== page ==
Department of Immunology, Duke University

Position ID:Duke-Immunology-PA [#11288, Chan]
Position Title: Postdoctoral Associate - Immunology
Position Location:Durham, North Carolina 27710, United States [map]
Subject Area: Immunology
Appl Deadline:2018/07/31 (posted 2018/06/11, listed until 2018/07/31)
Position Description:    

A postdoctoral position is available in the laboratory of Dr. Francis Chan, PhD, in the Department of Immunology at Duke School of Medicine. The lab is interested in how cell death and inflammation interact with one another in the context of host defense against pathogens and auto-inflammatory diseases. We use a two-pronged approach to interrogate our scientific questions. We analyze basic signaling mechanisms in necroptosis and innate inflammation using biochemical, cell biological and biophysical approaches. We then leverage the knowledge gained from the biochemical studies to create mouse models to test the relevance of these signaling processes in pathogen infection and inflammatory diseases. There are multiple project possibilities within this general concept.

The ideal candidate will be someone who loves a challenge and is able to work in an independent but collaborative manner. He/she should have a Ph.D. or M.D. degree in life science, possess good command of knowledge in immunology and cell signaling, and proficiency in standard molecular, biochemical and immunological techniques.

Durham is a city with rich history and emerging interests. It is part of the Research Triangle Park (RTP), a private, nonprofit technology park offering expertise in microelectronics, telecommunications, biotechnology, pharmaceuticals and environmental sciences. Durham offers affordable living in an urban setting. With plenty of museums, a strong music culture, and abundant green space, it is one of the most desirable places to work and live in the US.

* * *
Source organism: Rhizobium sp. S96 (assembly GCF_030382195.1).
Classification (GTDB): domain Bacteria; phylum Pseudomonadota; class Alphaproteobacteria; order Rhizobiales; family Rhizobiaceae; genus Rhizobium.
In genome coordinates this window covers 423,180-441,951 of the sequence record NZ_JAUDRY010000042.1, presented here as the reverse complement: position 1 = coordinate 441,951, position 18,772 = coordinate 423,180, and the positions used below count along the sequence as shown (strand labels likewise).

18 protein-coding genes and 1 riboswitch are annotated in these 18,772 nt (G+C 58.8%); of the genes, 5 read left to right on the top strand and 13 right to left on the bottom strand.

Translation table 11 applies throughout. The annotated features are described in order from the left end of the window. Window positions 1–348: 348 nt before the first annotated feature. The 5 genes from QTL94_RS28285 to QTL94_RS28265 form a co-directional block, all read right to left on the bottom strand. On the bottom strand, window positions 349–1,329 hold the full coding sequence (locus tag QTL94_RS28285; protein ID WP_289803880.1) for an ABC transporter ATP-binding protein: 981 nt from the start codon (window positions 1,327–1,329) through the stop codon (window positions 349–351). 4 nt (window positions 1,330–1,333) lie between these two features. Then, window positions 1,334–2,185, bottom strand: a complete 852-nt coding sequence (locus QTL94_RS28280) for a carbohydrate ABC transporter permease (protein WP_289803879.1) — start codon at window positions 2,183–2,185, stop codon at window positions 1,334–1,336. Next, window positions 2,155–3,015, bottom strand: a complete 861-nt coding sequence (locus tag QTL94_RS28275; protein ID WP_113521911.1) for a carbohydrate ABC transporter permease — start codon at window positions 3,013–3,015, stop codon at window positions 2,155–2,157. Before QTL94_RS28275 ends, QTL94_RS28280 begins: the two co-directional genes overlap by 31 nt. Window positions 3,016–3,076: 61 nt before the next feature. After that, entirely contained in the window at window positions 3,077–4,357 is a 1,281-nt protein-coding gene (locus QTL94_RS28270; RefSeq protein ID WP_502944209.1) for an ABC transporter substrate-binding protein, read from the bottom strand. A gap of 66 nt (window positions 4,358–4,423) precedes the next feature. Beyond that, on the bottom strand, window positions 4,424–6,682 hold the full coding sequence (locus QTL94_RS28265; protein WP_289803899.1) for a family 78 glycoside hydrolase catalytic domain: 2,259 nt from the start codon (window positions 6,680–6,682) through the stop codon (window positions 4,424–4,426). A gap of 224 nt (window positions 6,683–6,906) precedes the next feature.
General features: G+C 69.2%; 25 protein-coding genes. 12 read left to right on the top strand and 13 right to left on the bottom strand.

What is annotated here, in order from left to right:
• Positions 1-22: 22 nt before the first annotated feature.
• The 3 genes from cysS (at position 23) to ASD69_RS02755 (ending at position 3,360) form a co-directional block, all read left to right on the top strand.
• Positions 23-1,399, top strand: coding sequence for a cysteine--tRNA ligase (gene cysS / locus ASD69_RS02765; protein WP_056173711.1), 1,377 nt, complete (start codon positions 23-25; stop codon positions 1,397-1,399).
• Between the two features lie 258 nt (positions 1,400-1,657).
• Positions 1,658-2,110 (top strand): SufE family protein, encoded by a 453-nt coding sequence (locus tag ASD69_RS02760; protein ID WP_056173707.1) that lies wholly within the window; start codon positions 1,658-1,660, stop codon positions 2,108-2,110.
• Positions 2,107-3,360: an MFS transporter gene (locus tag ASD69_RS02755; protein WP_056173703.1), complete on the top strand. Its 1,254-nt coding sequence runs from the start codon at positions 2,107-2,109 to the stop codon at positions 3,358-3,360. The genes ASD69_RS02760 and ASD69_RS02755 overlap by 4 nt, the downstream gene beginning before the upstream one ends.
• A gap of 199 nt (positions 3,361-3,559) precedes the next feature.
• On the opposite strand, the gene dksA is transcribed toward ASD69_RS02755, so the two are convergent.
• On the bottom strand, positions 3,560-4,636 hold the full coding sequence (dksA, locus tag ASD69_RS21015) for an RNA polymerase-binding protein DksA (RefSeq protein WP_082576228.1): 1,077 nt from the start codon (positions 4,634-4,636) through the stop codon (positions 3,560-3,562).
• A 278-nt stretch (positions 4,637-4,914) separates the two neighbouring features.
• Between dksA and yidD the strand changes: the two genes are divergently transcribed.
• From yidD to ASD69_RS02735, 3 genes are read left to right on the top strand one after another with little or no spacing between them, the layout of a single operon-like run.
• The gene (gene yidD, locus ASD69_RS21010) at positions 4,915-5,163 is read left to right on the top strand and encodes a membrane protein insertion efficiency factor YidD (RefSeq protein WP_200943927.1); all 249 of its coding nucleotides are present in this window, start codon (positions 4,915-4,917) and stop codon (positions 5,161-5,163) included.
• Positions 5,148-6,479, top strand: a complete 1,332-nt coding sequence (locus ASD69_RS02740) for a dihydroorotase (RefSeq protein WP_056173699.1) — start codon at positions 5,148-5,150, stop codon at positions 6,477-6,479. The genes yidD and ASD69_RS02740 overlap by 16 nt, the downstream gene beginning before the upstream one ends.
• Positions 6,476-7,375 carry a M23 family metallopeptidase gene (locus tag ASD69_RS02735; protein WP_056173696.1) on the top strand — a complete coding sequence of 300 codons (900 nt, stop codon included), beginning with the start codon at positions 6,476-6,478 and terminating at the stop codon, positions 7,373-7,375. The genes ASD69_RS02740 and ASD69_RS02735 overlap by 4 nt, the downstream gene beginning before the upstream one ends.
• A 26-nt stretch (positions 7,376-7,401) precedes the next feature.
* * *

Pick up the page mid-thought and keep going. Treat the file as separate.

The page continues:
Representative publications 1. Moriwaki K, et al. Distinct kinase-independent role of RIPK3 in CD11c+ mononuclear phagocytes in cytokine-induced tissue repair. Cell Reports 2017 Mar 7;18(10):2441-2451. 2. Galluzzi L, et al. Necroptosis: Mechanisms and Relevance to Disease. Ann. Rev. Pathol. 2017 Jan 24;12:103-130. 3. Farias Luz N, et al. RIPK1 and PGAM5 control Leishmania replication through distinct mechanisms. J Immunol. 2016 Jun 15; 196(2):5056-63. 4. Mandal, P., et al. RIP3 induces apoptosis independent of pronecrotic kinase activity. Mol Cell 2014 Nov, 56: 481-95. 5. K. Moriwaki, et al. The Necroptosis Adaptor RIPK3 Promotes Injury-Induced Cytokine Expression and Tissue Repair. Immunity 2014 Oct, 41:567-78. 6. J. Li, et al. The RIP1/RIP3 Necrosome Forms a Functional Amyloid Signaling Complex Required for Programmed Necrosis. Cell 150, 339-350 (2012). 7. H. Zhang, et al. Functional Complementation between FADD and RIP1 in Embryos and Lymphocytes. Nature 471: 373-6 (2011). 8. Y. Cho, et al. Phosphorylation-Driven Assembly of RIP1-RIP3 Complex Regulates Programmed Necrosis and Virus-induced Inflammation. Cell 137, 1112-23 (2009).

Duke University is an Affirmative Action/Equal Opportunity Employer committed to providing employment opportunity without regard to an individual's age, color, disability, gender, gender expression, gender identity, genetic information, national origin, race, religion, sex, sexual orientation, or veteran status. Duke also makes good faith efforts to recruit, hire, and promote qualified women, minorities, individuals with disabilities, and veterans.


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Further Info:
email
919-684-5726
 
Department of Immunology
Duke University
P.O.Box 3010
Durham, NC 27710

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